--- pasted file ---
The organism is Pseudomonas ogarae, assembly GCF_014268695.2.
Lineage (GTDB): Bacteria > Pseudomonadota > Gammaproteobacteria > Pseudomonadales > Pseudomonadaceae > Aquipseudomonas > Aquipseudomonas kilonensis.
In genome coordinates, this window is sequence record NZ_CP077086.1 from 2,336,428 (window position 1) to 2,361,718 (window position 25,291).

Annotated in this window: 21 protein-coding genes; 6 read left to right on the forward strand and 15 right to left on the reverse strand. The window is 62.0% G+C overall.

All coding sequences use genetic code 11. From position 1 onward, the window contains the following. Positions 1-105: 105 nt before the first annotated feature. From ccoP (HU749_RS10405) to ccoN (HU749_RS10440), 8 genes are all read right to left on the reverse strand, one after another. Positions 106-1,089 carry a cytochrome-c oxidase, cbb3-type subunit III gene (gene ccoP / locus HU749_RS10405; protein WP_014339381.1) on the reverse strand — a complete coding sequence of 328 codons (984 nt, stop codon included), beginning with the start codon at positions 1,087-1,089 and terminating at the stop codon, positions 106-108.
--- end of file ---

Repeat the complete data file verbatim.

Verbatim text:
The organism is Pseudomonas ogarae, assembly GCF_014268695.2.
Lineage (GTDB): Bacteria > Pseudomonadota > Gammaproteobacteria > Pseudomonadales > Pseudomonadaceae > Aquipseudomonas > Aquipseudomonas kilonensis.
In genome coordinates, this window is sequence record NZ_CP077086.1 from 2,336,428 (window position 1) to 2,361,718 (window position 25,291).

Annotated in this window: 21 protein-coding genes; 6 read left to right on the forward strand and 15 right to left on the reverse strand. The window is 62.0% G+C overall.

All coding sequences use genetic code 11. From position 1 onward, the window contains the following. Positions 1-105: 105 nt before the first annotated feature. From ccoP (HU749_RS10405) to ccoN (HU749_RS10440), 8 genes are all read right to left on the reverse strand, one after another. Positions 106-1,089 carry a cytochrome-c oxidase, cbb3-type subunit III gene (gene ccoP / locus HU749_RS10405; protein WP_014339381.1) on the reverse strand — a complete coding sequence of 328 codons (984 nt, stop codon included), beginning with the start codon at positions 1,087-1,089 and terminating at the stop codon, positions 106-108.